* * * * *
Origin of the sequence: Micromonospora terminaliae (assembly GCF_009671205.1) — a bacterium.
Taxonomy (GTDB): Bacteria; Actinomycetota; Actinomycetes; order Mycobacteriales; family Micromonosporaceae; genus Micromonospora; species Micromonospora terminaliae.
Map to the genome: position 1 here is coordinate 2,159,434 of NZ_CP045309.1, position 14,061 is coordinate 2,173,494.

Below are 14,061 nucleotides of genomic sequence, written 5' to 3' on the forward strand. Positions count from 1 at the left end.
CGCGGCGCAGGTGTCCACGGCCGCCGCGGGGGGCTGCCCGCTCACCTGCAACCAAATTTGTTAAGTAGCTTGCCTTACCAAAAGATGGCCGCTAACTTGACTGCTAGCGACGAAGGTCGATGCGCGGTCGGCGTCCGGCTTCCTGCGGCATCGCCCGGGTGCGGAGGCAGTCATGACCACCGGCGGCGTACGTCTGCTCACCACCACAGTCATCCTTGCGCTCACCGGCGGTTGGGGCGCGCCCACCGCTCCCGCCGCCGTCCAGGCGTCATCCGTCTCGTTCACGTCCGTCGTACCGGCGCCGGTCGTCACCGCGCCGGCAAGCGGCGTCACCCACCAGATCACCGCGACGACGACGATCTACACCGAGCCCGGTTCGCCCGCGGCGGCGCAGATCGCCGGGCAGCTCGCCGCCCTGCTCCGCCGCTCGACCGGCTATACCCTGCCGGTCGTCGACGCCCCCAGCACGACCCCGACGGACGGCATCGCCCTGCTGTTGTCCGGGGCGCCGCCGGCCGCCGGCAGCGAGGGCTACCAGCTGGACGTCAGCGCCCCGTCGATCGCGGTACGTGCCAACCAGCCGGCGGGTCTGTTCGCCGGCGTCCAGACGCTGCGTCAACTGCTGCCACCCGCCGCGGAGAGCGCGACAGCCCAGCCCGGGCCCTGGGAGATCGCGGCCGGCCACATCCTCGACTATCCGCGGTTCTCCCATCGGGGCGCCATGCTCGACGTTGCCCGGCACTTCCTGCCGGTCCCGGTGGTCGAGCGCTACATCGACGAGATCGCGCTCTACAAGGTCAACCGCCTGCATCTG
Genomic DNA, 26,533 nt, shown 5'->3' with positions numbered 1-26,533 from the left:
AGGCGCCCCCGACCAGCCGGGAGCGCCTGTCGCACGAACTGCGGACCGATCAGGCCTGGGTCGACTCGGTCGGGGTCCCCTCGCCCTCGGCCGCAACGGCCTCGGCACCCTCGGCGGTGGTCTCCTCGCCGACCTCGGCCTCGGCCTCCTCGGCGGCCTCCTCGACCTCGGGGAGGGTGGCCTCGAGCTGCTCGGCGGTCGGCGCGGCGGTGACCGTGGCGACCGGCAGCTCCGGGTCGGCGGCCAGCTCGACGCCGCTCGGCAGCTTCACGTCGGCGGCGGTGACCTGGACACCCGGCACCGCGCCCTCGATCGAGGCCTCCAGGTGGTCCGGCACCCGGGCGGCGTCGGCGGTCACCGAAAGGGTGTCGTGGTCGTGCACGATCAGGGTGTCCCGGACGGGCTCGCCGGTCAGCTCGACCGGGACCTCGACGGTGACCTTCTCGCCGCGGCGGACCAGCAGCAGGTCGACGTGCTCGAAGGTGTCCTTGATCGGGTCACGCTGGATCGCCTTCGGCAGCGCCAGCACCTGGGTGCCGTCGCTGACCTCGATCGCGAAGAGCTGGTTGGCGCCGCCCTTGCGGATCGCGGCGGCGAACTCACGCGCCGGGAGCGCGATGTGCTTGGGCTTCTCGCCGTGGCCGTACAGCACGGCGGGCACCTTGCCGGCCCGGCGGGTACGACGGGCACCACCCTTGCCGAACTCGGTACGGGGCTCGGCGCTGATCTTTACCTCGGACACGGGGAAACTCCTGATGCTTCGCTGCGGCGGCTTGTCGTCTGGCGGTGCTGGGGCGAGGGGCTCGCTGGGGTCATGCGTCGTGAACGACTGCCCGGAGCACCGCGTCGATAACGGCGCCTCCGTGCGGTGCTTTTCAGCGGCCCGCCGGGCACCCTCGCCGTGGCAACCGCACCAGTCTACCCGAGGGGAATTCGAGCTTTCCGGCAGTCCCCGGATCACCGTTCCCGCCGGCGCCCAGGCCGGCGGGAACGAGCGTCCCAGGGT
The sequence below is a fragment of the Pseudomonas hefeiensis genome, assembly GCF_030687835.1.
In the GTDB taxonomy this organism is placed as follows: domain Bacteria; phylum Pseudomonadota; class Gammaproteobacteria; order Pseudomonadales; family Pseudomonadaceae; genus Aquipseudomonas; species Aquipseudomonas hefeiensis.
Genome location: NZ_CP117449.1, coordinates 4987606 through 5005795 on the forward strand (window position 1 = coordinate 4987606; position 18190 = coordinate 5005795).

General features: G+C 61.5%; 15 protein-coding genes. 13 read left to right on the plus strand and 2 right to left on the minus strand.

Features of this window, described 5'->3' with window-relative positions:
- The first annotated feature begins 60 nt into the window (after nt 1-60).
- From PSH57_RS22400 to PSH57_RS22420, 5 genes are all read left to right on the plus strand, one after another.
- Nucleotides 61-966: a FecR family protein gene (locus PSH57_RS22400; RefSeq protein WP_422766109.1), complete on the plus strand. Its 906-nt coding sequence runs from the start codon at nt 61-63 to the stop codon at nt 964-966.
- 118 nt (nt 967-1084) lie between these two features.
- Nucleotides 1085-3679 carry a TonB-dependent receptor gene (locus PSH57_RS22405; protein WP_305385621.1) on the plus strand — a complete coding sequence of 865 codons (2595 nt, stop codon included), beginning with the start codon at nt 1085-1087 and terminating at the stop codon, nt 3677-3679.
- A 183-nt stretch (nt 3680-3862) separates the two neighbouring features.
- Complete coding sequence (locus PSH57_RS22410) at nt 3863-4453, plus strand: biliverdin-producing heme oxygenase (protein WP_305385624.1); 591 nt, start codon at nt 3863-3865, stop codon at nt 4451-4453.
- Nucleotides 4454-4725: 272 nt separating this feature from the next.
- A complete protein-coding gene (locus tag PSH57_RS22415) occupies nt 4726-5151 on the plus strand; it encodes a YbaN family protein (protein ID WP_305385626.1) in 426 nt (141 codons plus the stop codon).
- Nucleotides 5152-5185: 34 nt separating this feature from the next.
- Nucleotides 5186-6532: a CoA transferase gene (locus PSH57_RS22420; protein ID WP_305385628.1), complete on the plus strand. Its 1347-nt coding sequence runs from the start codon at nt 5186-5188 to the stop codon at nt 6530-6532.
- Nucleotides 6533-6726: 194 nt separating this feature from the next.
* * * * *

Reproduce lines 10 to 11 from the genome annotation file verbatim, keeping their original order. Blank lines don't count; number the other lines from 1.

Genome location: NZ_CP117449.1, coordinates 4987606 through 5005795 on the forward strand (window position 1 = coordinate 4987606; position 18190 = coordinate 5005795).

General features: G+C 61.5%; 15 protein-coding genes. 13 read left to right on the plus strand and 2 right to left on the minus strand.